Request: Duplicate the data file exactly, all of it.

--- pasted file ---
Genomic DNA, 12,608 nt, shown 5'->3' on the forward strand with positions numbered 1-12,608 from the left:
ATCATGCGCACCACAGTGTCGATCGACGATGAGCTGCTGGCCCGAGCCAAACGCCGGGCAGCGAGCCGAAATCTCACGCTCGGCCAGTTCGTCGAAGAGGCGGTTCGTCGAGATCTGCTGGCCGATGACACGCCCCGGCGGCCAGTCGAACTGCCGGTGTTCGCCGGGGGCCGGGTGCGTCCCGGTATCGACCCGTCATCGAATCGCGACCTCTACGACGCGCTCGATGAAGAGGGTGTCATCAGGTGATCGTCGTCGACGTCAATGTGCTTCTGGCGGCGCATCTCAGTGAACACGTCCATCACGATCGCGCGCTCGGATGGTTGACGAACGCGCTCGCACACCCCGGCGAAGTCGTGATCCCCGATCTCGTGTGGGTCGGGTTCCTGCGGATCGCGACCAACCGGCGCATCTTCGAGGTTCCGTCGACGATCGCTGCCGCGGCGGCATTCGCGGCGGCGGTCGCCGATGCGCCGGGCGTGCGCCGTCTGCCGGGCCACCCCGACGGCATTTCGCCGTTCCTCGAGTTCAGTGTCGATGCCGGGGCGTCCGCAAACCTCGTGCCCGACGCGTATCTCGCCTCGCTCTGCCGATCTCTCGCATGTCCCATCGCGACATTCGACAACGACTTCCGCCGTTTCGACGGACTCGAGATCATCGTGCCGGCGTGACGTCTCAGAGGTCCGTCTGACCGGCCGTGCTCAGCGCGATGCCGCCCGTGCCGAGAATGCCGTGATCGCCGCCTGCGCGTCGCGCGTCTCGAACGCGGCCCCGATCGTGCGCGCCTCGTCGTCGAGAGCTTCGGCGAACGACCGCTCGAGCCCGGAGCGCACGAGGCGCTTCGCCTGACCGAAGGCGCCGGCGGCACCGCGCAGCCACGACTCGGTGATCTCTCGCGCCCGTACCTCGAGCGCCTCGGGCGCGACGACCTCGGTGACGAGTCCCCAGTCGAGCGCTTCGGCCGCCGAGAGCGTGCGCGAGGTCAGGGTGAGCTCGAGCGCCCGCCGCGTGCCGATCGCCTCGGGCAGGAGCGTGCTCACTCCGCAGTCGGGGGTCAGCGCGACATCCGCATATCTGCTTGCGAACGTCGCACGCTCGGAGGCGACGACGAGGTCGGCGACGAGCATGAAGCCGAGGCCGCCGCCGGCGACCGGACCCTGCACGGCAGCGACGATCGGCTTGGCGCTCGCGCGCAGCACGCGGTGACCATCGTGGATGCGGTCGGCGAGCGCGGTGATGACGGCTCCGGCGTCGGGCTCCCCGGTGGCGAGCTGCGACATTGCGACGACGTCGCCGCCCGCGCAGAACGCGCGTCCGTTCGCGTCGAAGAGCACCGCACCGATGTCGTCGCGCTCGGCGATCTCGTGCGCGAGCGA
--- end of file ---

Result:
Genomic DNA, 12,608 nt, shown 5'->3' on the forward strand with positions numbered 1-12,608 from the left:
ATCATGCGCACCACAGTGTCGATCGACGATGAGCTGCTGGCCCGAGCCAAACGCCGGGCAGCGAGCCGAAATCTCACGCTCGGCCAGTTCGTCGAAGAGGCGGTTCGTCGAGATCTGCTGGCCGATGACACGCCCCGGCGGCCAGTCGAACTGCCGGTGTTCGCCGGGGGCCGGGTGCGTCCCGGTATCGACCCGTCATCGAATCGCGACCTCTACGACGCGCTCGATGAAGAGGGTGTCATCAGGTGATCGTCGTCGACGTCAATGTGCTTCTGGCGGCGCATCTCAGTGAACACGTCCATCACGATCGCGCGCTCGGATGGTTGACGAACGCGCTCGCACACCCCGGCGAAGTCGTGATCCCCGATCTCGTGTGGGTCGGGTTCCTGCGGATCGCGACCAACCGGCGCATCTTCGAGGTTCCGTCGACGATCGCTGCCGCGGCGGCATTCGCGGCGGCGGTCGCCGATGCGCCGGGCGTGCGCCGTCTGCCGGGCCACCCCGACGGCATTTCGCCGTTCCTCGAGTTCAGTGTCGATGCCGGGGCGTCCGCAAACCTCGTGCCCGACGCGTATCTCGCCTCGCTCTGCCGATCTCTCGCATGTCCCATCGCGACATTCGACAACGACTTCCGCCGTTTCGACGGACTCGAGATCATCGTGCCGGCGTGACGTCTCAGAGGTCCGTCTGACCGGCCGTGCTCAGCGCGATGCCGCCCGTGCCGAGAATGCCGTGATCGCCGCCTGCGCGTCGCGCGTCTCGAACGCGGCCCCGATCGTGCGCGCCTCGTCGTCGAGAGCTTCGGCGAACGACCGCTCGAGCCCGGAGCGCACGAGGCGCTTCGCCTGACCGAAGGCGCCGGCGGCACCGCGCAGCCACGACTCGGTGATCTCTCGCGCCCGTACCTCGAGCGCCTCGGGCGCGACGACCTCGGTGACGAGTCCCCAGTCGAGCGCTTCGGCCGCCGAGAGCGTGCGCGAGGTCAGGGTGAGCTCGAGCGCCCGCCGCGTGCCGATCGCCTCGGGCAGGAGCGTGCTCACTCCGCAGTCGGGGGTCAGCGCGACATCCGCATATCTGCTTGCGAACGTCGCACGCTCGGAGGCGACGACGAGGTCGGCGACGAGCATGAAGCCGAGGCCGCCGCCGGCGACCGGACCCTGCACGGCAGCGACGATCGGCTTGGCGCTCGCGCGCAGCACGCGGTGACCATCGTGGATGCGGTCGGCGAGCGCGGTGATGACGGCTCCGGCGTCGGGCTCCCCGGTGGCGAGCTGCGACATTGCGACGACGTCGCCGCCCGCGCAGAACGCGCGTCCGTTCGCGTCGAAGAGCACCGCACCGATGTCGTCGCGCTCGGCGATCTCGTGCGCGAGCGA